Wild about jaguars

Wild about jaguars

Photos: Charles Sultana

Photos: Charles Sultana

Charles Sultana, known as ‘Charlie tal-Jaguar’, is the proud owner of a rare 1934 Triumph Gloria Monte Carlo. But that’s not the only vintage horse in his stable.

That the present state of the old motors sector in Malta is a healthy one is beyond doubt. However, this was not always so, and it has only been over the last 25 years or so that this positive development really started to take root.

Most of the credit goes to a handful of locals who had the vision that one fine day, old vehicles will return on the road. Charles Sultana was one of these farsighted few.

“As far as I can remember, cars have always been an integral part of my family. My father Publius earned his livelihood running the Falklands car hire garage in Floriana, with his entire fleet made up of two cars – a Morris 8 and a Morris 12,” he recalls.

“Besides dabbling with these vehicles in the garage, I was also spoilt with a tricycle, a pedal car, and a collection of model cars.”

His interest in classic four-wheelers was further enhanced by the fact that the family house was close to the Royal Air Force headquarters in Floriana, with dashing officers coming and going in their sporty Sunbeams, MGAs, Jaguars, and Ford Lotus. He would wait to hear the super sounds coming from the powerful camshafts, and smell the strong odour of burning fuel. In 1964, his father bought a Ford Corsair, which Charles customised with spacers, spotlights, and racing mirrors, in order to emulate his sporty neighbours – but it was a poor effort, he admits.

Charles continued this mechanical bent by attending the St Joseph Secondary Technical School in Paola, first going into metal work and woodwork, finally specialising in the latter.

After further studies, he started teaching woodwork in various government secondary schools during the day, and harnessing his technical skills on the repair of old motors in his spare time.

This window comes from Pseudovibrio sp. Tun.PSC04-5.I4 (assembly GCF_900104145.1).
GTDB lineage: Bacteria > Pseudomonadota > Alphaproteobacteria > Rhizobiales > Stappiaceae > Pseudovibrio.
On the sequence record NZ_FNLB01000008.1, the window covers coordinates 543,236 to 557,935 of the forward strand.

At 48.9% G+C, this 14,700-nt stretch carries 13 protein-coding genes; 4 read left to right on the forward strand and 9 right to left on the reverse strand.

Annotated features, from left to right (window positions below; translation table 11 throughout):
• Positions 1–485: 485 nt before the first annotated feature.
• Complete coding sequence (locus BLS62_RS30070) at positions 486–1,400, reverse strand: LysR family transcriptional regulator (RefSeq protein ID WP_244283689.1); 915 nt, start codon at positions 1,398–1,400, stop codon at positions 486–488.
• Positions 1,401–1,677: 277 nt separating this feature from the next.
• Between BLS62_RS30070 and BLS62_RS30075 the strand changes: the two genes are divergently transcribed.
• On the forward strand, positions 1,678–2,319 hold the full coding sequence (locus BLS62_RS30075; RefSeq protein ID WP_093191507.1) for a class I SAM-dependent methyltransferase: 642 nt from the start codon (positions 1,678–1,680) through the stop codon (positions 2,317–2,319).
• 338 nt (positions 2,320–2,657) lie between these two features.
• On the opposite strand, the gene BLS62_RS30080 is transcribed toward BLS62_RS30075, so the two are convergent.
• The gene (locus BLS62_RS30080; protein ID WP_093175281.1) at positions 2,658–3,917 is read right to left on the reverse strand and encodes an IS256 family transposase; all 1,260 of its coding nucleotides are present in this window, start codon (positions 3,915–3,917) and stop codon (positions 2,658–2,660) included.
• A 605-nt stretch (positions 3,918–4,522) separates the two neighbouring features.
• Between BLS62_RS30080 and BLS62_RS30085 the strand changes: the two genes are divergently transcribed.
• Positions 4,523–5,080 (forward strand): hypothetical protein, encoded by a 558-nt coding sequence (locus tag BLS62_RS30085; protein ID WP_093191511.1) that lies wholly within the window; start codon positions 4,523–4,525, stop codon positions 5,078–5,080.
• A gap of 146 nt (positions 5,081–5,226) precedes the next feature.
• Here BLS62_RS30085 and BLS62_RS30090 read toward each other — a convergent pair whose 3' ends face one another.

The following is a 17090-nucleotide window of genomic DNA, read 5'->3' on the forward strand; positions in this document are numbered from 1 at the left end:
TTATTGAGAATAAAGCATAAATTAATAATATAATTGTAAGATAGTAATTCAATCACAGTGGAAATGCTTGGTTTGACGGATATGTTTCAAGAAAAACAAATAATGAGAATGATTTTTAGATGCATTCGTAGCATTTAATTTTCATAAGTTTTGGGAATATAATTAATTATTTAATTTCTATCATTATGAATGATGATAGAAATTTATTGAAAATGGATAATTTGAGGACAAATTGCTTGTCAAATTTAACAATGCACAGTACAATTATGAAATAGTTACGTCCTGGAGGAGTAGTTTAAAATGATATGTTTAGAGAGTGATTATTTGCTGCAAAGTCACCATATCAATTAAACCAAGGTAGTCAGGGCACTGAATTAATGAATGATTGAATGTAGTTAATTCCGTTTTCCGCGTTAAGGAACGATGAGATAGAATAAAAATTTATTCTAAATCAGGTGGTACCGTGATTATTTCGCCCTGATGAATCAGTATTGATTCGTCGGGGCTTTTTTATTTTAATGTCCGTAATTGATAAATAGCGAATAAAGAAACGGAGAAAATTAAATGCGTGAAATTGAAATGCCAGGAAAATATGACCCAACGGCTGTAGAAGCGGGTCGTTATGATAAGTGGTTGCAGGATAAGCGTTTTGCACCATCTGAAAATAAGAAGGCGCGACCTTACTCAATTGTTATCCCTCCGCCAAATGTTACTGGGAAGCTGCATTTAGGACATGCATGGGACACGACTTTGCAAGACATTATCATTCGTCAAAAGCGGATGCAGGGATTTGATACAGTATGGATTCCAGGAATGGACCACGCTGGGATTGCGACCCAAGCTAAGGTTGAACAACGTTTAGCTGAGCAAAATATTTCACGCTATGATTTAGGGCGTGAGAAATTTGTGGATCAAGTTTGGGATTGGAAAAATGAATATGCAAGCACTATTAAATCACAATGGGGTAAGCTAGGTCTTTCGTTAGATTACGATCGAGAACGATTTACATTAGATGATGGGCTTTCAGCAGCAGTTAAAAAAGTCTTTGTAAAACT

As soon as he could drive, he started to buy classic cars, beginning with a 1938 Austin 8, followed by a 1953 Baby Austin A35. A Fordson 10 cwt van followed, soon joined by 1958 Riley 1.5.

“At that time in the early 1970s, the price of petrol rose drastically, and I decided to exchange the petrol guzzling Riley with a diesel Mercedes 180 – something that with hindsight I now regret,” he says.

Despite the petrol hike, old motors aficionados continued to flock to Armier and Ta’ Qali to follow or participate in the unofficial car races held there, especially during the weekend.

In 1971, while searching for a sprayer friend in Rabat, Charles noticed a Jaguar XK 150 S abandoned by the road. He was instantly attracted to it, and further investigations revealed that it was being looked after by a Maltese diver while actually belonging to a British film producer living in Marsascala. A series of complicated transactions over six months with the owner and the caretaker followed before the Jaguar passed into Charles’s hands.

“From Mtarfa, we towed the 1960 model down to Floriana, where for a long time I worked on restoring the old vehicle. Both the body and the gearbox needed a thorough overhaul.”

Charles did all the scraping, panel beating, mechanical and paint work himself. He first replaced the original old English white colour with a white coat, then changed it to silver blue. Dissatisfied with the last tone, he finally settled for the present English racing green.

“The restoration was a rolling one, lasting a number of years. I used to drive it with missing body components. Sometimes I used to take parts to the school where I taught, and with the prior permission of the head, give them to students unwilling to take part in woodwork to go over them. My school policy was: always occupy the students, even the unwilling, in any activity. The idle students were delighted to do something different but practical, like scraping mudguards and bonnets. Now I would meet some of them by chance, and they would remind me of their original stake holding,” says a bemused Charles, who still uses the Jaguar on a regular basis, even in different competitions.

Unfortunately, many had been forced to sell their classic vehicles owing to getting married, or being seduced by modern motors. I did the opposite